That's Interesting! Award 2014
Russ Vince (School of Management, University of Bath, UK):
The Unconscious and Institutional Work
What people bring to their institutional work is not only purposive. There are likely to be aspects to purposiveness that
are unconscious, that are active despite being hidden from awareness. The interconnection of unconscious dynamics and purposive
action is discussed in order to expose the emotional and political complexities of maintaining, disrupting and creating institutions.
It is proposed that peoples agency can be embedded in institutional illogics, which are constructed in the ongoing interplay
between unconscious fantasy and domination.
That's Interesting! Award 2013
Katsuhiro Yamazumi (Kansai University, Japan):
Learning through Knotworking: An Activity-theoretical Study of Pedagogical Practices Concerning the Two Great Earthquakes
in Postwar Japan
In this paper, case study analysis of learning and education from experiencing the two great earthquakes in Postwar Japan
are carried out, based on the framework of cultural-historical activity theory. As the result of the analysis drawing on the
concept of "knotworking", it became clear that through learning for disaster reconstruction in school, children encountered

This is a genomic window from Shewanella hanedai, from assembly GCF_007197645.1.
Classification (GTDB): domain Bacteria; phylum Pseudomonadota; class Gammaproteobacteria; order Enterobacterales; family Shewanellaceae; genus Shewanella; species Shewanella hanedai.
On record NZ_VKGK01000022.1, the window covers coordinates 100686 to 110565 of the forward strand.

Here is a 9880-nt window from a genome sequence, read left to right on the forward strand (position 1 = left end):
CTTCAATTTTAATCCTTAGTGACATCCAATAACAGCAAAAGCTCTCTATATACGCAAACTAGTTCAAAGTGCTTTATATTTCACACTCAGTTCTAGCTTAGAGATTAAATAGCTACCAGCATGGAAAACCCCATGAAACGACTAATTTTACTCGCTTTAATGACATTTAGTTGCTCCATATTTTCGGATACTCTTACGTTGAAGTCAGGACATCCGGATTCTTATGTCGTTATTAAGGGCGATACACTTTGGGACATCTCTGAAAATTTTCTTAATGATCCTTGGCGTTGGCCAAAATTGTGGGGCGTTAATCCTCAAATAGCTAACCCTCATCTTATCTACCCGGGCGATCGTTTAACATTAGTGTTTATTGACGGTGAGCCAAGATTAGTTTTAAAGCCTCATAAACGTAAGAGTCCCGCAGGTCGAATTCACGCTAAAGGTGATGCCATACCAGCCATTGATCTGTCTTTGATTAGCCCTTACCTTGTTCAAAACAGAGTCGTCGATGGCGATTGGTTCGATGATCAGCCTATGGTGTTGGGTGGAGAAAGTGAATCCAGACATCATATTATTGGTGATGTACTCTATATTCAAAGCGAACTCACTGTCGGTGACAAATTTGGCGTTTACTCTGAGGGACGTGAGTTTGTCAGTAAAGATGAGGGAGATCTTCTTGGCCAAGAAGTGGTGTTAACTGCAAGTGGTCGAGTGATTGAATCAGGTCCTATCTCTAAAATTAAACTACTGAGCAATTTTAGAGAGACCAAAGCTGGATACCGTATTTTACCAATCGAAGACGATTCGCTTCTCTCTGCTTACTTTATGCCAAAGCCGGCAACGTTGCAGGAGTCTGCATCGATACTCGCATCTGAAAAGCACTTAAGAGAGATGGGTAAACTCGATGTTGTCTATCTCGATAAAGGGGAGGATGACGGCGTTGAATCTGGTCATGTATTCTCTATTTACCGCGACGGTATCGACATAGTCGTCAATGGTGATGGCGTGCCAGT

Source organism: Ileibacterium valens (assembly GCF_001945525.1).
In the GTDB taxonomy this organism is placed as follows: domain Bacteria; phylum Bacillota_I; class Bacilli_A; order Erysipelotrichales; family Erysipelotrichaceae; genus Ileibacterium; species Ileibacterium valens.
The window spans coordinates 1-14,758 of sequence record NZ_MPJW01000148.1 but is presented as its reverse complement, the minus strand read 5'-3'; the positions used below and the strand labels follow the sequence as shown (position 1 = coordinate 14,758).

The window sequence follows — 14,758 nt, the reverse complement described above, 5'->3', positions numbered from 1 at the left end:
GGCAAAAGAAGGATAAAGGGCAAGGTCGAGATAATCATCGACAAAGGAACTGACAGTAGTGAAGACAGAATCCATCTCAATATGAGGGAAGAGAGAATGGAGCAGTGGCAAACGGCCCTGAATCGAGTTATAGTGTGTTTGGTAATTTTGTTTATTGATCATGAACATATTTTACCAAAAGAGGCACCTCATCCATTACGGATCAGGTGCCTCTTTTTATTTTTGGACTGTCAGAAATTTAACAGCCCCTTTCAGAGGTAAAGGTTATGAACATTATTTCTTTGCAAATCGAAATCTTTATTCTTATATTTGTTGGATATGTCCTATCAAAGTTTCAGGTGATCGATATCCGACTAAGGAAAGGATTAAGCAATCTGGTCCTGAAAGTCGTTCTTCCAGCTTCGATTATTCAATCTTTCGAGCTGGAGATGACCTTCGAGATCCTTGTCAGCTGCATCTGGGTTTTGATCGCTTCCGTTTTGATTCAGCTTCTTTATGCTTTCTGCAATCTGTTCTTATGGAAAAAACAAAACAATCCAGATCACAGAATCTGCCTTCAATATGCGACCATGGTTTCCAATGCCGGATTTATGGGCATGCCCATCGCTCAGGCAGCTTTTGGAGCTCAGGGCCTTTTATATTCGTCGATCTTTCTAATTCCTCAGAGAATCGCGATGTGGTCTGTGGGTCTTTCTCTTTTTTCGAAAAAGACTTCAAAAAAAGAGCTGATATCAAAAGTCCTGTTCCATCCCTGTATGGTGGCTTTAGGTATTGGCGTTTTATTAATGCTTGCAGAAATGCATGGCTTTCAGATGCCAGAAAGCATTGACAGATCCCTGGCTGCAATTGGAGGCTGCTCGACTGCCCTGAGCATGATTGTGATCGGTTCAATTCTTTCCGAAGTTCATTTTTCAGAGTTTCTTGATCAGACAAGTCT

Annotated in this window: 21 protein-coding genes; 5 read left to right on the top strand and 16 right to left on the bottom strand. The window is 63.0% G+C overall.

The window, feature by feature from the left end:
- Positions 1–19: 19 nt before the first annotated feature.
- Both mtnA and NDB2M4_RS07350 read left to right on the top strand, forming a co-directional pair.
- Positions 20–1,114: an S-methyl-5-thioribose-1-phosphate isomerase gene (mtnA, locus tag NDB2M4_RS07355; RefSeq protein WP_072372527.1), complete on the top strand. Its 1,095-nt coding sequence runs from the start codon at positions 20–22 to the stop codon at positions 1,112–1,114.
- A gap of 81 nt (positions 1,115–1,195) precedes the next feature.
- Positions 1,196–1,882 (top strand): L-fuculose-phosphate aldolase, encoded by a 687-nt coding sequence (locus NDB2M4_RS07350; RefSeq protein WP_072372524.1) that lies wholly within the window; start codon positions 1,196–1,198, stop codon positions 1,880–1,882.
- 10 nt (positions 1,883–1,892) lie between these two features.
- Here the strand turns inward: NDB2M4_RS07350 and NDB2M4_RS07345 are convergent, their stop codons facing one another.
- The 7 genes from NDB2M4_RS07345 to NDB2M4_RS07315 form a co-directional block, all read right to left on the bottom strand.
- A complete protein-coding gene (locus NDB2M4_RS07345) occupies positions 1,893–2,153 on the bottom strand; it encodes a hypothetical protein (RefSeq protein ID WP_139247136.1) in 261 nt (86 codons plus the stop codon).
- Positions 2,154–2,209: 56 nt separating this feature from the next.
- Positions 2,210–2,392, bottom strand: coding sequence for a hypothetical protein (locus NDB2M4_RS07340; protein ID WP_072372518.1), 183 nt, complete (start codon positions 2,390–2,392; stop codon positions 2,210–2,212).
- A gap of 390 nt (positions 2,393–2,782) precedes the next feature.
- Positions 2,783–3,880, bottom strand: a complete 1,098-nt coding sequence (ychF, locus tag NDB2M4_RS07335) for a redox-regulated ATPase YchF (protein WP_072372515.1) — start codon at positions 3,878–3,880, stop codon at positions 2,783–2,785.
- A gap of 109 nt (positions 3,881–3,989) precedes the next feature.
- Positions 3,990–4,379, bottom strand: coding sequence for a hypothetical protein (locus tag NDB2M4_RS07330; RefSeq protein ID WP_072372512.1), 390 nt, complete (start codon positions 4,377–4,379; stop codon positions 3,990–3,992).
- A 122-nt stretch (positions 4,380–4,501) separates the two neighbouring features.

various "providers of learning", or partners, outside school to make connections and to create new, mutually supportive cultures
That's Interesting! Award 2012
Kristianne Ervik (Norwegian University of Science and Technology, Norway):
Deliberate Dyslexia as a De-signing Practice
A strong focus on a need for crisis to make change happen can over-shadow efforts to keep change processes joyful and continuous.
This paper introduces and describes the practice of "deliberate dyslexia": a deliberate misreading activity that creates new
words and concepts. New concepts are iteratively explored through story and physical manifestation, such as the whining range
or the worstshop. Language is treated as an inexhaustible resource of inspiration it is sensemaking based on joy and